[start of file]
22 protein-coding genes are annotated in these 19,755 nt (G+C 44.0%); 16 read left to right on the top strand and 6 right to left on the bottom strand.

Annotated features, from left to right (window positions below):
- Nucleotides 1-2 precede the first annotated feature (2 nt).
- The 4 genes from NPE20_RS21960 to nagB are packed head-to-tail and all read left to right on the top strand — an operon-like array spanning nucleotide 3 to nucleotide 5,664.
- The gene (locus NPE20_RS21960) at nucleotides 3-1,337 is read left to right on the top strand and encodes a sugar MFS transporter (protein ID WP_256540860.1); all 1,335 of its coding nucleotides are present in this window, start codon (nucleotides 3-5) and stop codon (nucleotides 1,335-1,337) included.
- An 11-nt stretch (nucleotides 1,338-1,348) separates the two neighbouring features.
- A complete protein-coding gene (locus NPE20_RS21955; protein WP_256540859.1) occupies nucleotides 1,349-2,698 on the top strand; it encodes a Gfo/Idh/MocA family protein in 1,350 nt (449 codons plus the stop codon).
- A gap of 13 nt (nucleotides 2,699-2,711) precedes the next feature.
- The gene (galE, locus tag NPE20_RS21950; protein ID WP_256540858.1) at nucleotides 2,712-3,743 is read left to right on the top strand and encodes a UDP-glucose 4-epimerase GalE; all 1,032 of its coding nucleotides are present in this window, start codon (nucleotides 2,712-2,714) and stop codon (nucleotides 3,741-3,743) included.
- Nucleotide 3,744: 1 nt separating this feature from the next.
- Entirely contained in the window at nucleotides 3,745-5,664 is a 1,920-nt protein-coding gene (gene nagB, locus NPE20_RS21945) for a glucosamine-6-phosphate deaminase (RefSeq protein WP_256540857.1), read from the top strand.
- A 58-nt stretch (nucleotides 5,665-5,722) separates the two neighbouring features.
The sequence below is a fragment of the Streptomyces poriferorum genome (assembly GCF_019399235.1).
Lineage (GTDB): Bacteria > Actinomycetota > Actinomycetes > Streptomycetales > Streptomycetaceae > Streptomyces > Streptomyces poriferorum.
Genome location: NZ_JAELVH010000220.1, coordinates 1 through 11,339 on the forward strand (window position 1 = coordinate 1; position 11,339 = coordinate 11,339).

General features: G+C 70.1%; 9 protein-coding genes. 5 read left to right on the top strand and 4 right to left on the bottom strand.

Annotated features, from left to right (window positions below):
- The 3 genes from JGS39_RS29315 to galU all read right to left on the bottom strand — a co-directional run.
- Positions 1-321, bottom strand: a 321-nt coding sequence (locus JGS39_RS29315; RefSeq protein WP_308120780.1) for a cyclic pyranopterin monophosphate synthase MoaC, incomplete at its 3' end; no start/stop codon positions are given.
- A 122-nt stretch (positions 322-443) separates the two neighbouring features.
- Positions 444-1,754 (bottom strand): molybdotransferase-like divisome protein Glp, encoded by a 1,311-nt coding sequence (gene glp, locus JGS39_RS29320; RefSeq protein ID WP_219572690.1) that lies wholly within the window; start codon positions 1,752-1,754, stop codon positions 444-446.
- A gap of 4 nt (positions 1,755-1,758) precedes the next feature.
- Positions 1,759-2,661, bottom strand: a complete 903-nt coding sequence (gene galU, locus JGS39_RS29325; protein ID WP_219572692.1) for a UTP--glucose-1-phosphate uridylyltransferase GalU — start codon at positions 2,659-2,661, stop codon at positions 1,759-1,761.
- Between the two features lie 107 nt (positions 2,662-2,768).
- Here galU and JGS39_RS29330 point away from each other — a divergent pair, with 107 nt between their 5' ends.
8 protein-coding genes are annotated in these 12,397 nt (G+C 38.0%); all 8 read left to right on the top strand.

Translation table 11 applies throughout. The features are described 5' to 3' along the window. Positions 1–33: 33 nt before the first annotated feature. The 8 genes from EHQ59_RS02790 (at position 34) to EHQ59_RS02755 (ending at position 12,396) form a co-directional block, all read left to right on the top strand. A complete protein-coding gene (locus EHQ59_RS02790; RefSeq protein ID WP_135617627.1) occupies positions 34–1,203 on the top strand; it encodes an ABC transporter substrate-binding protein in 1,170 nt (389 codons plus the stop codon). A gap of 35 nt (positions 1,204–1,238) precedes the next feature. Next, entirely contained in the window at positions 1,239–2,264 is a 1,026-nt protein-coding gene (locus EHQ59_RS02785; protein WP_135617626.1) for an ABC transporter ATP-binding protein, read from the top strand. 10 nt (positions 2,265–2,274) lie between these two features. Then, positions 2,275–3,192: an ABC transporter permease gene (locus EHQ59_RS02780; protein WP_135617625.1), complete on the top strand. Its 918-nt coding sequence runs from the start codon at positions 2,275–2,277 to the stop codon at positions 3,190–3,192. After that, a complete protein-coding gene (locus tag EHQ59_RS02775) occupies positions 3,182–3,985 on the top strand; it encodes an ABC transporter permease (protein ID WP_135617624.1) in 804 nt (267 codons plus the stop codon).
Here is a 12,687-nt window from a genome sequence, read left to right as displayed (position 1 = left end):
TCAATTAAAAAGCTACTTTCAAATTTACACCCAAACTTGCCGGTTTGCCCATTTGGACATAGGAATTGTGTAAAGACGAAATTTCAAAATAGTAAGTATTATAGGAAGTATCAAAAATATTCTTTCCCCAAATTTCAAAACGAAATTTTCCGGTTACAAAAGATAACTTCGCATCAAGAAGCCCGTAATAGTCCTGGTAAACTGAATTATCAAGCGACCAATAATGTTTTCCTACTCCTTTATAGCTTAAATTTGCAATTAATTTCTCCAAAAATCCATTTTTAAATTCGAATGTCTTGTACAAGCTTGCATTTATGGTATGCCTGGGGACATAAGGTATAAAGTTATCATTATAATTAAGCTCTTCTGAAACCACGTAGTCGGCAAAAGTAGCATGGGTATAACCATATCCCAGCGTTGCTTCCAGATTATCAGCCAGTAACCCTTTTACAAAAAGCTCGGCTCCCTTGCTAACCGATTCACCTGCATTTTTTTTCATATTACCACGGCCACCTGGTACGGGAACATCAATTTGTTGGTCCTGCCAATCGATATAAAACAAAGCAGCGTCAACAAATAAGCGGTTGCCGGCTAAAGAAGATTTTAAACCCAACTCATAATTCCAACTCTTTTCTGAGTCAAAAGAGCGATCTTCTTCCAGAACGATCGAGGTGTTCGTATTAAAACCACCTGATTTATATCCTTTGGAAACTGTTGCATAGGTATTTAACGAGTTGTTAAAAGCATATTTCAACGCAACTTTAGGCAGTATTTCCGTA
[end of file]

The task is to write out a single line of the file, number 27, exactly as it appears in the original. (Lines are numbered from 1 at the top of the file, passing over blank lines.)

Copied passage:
Translation table 11 applies throughout. The features are described 5' to 3' along the window. Positions 1–33: 33 nt before the first annotated feature. The 8 genes from EHQ59_RS02790 (at position 34) to EHQ59_RS02755 (ending at position 12,396) form a co-directional block, all read left to right on the top strand. A complete protein-coding gene (locus EHQ59_RS02790; RefSeq protein ID WP_135617627.1) occupies positions 34–1,203 on the top strand; it encodes an ABC transporter substrate-binding protein in 1,170 nt (389 codons plus the stop codon). A gap of 35 nt (positions 1,204–1,238) precedes the next feature. Next, entirely contained in the window at positions 1,239–2,264 is a 1,026-nt protein-coding gene (locus EHQ59_RS02785; protein WP_135617626.1) for an ABC transporter ATP-binding protein, read from the top strand. 10 nt (positions 2,265–2,274) lie between these two features. Then, positions 2,275–3,192: an ABC transporter permease gene (locus EHQ59_RS02780; protein WP_135617625.1), complete on the top strand. Its 918-nt coding sequence runs from the start codon at positions 2,275–2,277 to the stop codon at positions 3,190–3,192. After that, a complete protein-coding gene (locus tag EHQ59_RS02775) occupies positions 3,182–3,985 on the top strand; it encodes an ABC transporter permease (protein ID WP_135617624.1) in 804 nt (267 codons plus the stop codon).